Ogden bluegrass wizards Ryan Shupe & the RubberBand took the stage fifth like the seasoned pros they are--you don't win awards at the Telluride Bluegrass Festival for wearing cool shirts, even though Shupe has his fair share of those, too. As they were at last year's SXSW showdown, Shupe and the boys were an unknown quantity, the band most everyone has heard of, but never actually heard. Watching the uninitiated being blown away by the RubberBand's insanely honed chops is the definition of Big Fun; listening to Shupe's rapid-fire twang vocals and blinding string finesse is, as I said in last year's review, humbling. These guys were having a good time, period.

Newgrass riders: Ryan Shupe & the RubberBand win the SXSW finals by a narrow margin, mostly due to excellent musicianship, great hooks and Shupe's lucky shirt.
photo: Fred Hayes

Utah ska vets Insatiable are incapable of having a bad time, even having to follow a tough act like that. Easily the sharpest-dressed band of the night, Jeff Evans and crew have been around probably longer than any currently active group on the Salt Lake scene, and they still can't catch a break! Flailing bodies, intricate hornplay, tunes that stretch the usual limits of ska--no one puts on a more entertaining show using just music, flesh and bone. If they can't move you in one way or another, you're either dead or the vice president. The few, the proud, the Insatiable--these guys deserve a medal or something, but I'm sure they'd accept cash.

Made up of former members of Riverbed Jed, Loose and Abstrak, Swank 5 are a brand-new groove-metal band who really aren't: They've all played around enough separately to hit the ground running when they finally came together, which is exactly what they did--the SXSW showdown was probably their second or third actual gig, but you'd never know it by hearing them. Establishing their own identity will take some time--it's tough to hear singer/guitarist Chad Herd's booming voice without thinking of Riverbed Jed--but, at least according to the Zephyr's Newman, "Swank 5 are the best thing happening in Salt Lake right now--they're it." Next to Cheap Trick, of course.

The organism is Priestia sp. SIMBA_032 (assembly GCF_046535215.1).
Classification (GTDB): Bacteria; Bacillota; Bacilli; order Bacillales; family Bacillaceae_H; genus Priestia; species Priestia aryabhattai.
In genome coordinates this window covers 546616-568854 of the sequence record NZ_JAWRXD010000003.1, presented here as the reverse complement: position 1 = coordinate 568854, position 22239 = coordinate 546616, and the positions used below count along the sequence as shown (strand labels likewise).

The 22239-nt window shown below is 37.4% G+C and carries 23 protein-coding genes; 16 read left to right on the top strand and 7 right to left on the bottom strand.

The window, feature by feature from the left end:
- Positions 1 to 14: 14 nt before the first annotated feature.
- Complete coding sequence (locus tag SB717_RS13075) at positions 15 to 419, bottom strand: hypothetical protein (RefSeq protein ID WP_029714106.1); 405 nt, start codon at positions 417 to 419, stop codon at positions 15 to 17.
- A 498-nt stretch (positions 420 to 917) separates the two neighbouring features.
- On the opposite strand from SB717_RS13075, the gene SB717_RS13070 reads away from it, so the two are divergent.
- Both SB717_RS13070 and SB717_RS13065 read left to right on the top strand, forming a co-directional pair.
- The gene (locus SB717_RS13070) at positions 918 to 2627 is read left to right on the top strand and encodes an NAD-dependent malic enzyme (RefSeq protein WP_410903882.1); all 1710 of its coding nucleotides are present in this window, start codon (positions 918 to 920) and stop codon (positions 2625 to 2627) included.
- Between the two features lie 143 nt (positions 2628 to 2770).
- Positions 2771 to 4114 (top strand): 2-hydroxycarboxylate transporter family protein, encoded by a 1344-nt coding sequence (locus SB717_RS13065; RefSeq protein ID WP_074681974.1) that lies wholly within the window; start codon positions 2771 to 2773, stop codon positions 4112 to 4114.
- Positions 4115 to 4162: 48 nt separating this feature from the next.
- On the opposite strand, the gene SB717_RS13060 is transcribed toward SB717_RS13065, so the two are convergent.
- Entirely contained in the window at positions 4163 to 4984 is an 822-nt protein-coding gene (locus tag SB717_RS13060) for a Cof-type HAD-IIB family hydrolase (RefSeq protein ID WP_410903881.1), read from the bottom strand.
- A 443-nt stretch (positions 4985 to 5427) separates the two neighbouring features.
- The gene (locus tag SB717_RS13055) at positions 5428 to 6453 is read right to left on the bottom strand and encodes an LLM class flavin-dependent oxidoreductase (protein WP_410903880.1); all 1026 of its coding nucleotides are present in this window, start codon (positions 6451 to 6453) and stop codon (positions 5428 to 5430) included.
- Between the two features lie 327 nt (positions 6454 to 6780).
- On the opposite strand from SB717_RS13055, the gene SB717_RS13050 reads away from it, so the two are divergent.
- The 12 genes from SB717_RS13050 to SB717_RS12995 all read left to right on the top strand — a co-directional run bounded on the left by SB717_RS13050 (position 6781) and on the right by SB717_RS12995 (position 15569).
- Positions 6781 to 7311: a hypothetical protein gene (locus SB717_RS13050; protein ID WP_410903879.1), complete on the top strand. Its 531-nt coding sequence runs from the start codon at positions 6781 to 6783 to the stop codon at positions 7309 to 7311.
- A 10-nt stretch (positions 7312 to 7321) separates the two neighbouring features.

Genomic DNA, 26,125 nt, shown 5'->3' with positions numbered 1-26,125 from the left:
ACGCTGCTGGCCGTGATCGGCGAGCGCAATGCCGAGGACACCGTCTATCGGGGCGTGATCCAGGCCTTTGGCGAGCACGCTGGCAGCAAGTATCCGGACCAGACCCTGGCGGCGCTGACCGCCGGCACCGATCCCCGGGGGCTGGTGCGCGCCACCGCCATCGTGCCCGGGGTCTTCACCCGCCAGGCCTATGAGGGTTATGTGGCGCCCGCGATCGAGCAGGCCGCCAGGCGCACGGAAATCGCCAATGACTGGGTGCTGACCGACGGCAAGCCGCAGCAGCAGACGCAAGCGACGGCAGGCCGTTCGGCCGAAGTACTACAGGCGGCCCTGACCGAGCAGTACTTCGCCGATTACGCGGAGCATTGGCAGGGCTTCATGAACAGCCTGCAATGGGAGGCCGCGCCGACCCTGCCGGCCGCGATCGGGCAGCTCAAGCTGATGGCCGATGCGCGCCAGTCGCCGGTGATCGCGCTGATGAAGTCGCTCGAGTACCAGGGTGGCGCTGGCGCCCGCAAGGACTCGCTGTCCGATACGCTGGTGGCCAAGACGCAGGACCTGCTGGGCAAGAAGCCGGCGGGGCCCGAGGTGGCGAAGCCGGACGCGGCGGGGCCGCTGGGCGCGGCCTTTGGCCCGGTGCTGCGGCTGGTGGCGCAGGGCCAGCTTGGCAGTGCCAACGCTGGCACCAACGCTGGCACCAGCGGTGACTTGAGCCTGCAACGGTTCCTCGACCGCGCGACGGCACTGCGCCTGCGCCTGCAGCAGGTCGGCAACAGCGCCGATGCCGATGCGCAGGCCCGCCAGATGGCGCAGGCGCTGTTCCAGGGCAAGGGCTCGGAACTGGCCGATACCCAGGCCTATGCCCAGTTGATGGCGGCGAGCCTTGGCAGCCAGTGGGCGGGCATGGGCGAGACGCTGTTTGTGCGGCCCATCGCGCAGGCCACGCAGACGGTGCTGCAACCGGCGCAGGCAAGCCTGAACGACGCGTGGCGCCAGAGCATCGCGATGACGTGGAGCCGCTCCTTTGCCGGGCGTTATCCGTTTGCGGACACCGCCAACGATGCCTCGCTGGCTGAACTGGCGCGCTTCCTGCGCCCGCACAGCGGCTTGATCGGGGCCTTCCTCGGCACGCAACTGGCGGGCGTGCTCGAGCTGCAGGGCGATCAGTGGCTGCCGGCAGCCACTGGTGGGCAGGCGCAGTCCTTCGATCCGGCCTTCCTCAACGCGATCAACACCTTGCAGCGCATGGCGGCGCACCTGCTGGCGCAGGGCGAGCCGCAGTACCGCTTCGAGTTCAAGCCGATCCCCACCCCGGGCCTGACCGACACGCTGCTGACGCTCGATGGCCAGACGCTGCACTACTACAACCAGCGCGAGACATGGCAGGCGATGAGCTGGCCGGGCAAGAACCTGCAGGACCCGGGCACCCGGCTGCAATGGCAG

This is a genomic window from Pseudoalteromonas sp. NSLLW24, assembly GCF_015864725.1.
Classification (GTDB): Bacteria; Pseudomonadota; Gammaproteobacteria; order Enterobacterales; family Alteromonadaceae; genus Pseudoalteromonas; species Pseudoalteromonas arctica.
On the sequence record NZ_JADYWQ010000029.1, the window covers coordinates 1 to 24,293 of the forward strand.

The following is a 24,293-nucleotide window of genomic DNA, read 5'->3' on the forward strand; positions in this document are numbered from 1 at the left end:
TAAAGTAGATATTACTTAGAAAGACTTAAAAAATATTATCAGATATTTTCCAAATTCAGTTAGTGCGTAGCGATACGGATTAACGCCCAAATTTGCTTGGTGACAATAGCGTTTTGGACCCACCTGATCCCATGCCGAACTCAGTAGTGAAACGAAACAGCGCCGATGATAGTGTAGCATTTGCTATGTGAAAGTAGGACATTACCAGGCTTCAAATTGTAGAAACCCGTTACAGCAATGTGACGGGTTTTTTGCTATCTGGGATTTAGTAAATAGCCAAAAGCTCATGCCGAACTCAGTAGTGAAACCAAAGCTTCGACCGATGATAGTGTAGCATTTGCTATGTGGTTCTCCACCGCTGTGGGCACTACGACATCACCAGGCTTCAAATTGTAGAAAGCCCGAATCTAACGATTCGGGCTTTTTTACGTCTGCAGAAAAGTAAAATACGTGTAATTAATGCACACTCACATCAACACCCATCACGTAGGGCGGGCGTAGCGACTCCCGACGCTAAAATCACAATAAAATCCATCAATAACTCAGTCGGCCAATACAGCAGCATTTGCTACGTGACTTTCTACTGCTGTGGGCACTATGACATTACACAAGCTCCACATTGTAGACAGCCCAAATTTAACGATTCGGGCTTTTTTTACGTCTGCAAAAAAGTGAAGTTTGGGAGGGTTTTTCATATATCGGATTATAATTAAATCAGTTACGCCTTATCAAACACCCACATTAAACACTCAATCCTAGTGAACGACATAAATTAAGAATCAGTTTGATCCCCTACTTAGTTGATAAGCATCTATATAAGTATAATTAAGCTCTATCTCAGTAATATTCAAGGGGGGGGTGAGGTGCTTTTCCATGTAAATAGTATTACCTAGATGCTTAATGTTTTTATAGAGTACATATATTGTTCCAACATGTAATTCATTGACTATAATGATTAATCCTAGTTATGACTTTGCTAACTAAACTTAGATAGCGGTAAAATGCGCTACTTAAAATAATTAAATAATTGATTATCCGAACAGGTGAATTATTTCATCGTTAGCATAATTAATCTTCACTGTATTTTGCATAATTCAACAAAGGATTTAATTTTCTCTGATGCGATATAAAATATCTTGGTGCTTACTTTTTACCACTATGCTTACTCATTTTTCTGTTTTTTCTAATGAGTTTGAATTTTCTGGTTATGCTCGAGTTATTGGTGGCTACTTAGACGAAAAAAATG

Highwater Pants fly in that Matchbox 20, radio-ready slipstream of sincere rock & roll for the common dude that sounds best blaring out of a sport-utility vehicle deep in the suburbs--there's an audience for this, but I ain't in it. They had their sound down cold, and at least they looked like a rock band.

Super-skank action: Insatiable shake 'n' bake the house for second place.
photo: Fred Hayes

As opposed to the final act of the night, Royal Bliss, who may as well have been going on a fishing trip. Charismatically challenged to the max, Royal Bliss are obviously young and learning the ropes; musically, they play a kind of vague, frat-ska that keeps you looking around for the non-existent horn section--think Reel Medium Fish. The kids love 'em, though, so what do I know?

When it was all over, it all came down to a tie between Ryan Shupe and Insatiable. The judges were taken out back and beaten, a tie-breaking vote was convened, and Ryan Shupe & the RubberBand barely squeaked by in the stretch. No outbursts or injuries were reported.

So, after sending country-swingers Atomic Deluxe to Austin in '98, City Weekly will proudly ship another countrified local act down South for the big SXSW fest happening March 17-21. The action can be followed at www.sxsw.com, which is being updated more often as go-time draws near.